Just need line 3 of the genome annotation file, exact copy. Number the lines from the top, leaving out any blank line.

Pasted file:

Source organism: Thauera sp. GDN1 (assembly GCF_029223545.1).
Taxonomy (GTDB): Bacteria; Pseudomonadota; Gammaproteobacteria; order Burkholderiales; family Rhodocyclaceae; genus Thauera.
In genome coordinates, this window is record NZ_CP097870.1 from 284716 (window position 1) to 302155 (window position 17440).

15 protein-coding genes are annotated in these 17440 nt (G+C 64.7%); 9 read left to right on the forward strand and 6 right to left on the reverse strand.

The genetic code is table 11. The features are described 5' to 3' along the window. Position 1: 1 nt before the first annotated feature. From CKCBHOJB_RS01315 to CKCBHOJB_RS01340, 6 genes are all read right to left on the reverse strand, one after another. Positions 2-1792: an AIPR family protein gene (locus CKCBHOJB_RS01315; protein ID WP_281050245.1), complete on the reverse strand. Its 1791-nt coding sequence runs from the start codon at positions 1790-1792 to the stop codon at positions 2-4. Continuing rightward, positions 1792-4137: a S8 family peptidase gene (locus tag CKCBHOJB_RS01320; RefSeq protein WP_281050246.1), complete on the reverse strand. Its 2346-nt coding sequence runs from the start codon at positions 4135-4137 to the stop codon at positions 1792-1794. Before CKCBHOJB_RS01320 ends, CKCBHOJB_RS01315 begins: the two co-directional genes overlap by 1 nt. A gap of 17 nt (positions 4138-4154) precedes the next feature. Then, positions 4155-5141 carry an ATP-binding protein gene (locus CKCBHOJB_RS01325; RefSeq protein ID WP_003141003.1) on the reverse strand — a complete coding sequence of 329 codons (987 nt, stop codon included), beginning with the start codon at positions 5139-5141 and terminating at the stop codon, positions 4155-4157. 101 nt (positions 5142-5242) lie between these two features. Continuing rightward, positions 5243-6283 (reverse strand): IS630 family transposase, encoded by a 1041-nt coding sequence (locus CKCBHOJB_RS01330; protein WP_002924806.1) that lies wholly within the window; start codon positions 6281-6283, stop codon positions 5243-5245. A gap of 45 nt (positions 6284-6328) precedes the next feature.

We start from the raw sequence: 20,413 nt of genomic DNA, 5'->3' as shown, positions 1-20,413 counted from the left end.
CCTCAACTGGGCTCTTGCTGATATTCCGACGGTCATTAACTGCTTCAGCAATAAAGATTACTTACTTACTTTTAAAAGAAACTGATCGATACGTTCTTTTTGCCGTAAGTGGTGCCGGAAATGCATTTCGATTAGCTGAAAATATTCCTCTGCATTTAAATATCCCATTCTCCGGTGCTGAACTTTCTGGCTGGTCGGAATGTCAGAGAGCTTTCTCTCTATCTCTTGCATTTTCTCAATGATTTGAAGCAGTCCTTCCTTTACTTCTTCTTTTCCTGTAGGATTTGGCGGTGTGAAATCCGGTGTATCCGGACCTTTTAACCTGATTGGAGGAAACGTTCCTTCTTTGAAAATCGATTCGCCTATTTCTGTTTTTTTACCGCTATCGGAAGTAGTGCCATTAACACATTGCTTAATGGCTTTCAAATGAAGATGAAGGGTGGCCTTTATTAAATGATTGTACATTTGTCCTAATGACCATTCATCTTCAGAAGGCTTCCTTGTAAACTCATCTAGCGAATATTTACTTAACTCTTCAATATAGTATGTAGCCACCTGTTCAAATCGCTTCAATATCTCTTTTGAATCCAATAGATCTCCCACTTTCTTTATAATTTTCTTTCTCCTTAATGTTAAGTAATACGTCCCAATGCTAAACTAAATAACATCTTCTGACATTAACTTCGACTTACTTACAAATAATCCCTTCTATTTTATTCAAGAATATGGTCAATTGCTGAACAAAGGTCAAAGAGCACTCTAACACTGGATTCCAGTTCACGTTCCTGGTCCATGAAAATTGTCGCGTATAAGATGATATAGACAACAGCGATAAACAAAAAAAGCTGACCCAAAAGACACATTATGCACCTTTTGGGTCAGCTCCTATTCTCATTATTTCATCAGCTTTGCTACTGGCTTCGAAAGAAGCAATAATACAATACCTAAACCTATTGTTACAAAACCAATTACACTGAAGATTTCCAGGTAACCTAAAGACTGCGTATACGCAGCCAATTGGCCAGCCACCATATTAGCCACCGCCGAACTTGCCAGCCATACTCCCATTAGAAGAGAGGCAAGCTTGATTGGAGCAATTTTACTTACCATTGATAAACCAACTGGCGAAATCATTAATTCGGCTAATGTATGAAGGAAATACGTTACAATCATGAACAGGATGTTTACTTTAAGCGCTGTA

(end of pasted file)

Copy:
In genome coordinates, this window is record NZ_CP097870.1 from 284716 (window position 1) to 302155 (window position 17440).